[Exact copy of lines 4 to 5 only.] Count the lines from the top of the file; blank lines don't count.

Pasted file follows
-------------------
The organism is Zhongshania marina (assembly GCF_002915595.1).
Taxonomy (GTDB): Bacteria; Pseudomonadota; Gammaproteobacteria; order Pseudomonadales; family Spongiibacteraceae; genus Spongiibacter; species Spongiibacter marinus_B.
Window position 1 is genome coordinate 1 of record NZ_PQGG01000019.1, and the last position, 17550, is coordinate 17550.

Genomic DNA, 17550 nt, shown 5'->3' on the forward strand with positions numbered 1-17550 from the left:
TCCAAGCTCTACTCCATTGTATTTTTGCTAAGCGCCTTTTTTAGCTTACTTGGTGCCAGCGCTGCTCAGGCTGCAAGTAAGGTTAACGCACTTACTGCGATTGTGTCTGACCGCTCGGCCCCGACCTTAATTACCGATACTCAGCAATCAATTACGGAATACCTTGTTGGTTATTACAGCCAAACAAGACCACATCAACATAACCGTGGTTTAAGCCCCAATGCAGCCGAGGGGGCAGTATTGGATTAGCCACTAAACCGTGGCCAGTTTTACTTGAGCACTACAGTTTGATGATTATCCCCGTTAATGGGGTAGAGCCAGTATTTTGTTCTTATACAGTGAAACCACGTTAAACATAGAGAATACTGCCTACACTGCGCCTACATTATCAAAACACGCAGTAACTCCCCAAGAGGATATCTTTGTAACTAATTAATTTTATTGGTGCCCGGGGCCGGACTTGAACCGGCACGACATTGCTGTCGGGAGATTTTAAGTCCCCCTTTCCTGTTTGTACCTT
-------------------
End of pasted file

Genomic DNA, 17550 nt, shown 5'->3' on the forward strand with positions numbered 1-17550 from the left:
TCCAAGCTCTACTCCATTGTATTTTTGCTAAGCGCCTTTTTTAGCTTACTTGGTGCCAGCGCTGCTCAGGCTGCAAGTAAGGTTAACGCACTTACTGCGATTGTGTCTGACCGCTCGGCCCCGACCTTAATTACCGATACTCAGCAATCAATTACGGAATACCTTGTTGGTTATTACAGCCAAACAAGACCACATCAACATAACCGTGGTTTAAGCCCCAATGCAGCCGAGGGGGCAGTATTGGATTAGCCACTAAACCGTGGCCAGTTTTACTTGAGCACTACAGTTTGATGATTATCCCCGTTAATGGGGTAGAGCCAGTATTTTGTTCTTATACAGTGAAACCACGTTAAACATAGAGAATACTGCCTACACTGCGCCTACATTATCAAAACACGCAGTAACTCCCCAAGAGGATATCTTTGTAACTAATTAATTTTATTGGTGCCCGGGGCCGGACTTGAACCGGCACGACATTGCTGTCGGGAGATTTTAAGTCCCCCTTTCCTGTTTGTACCTT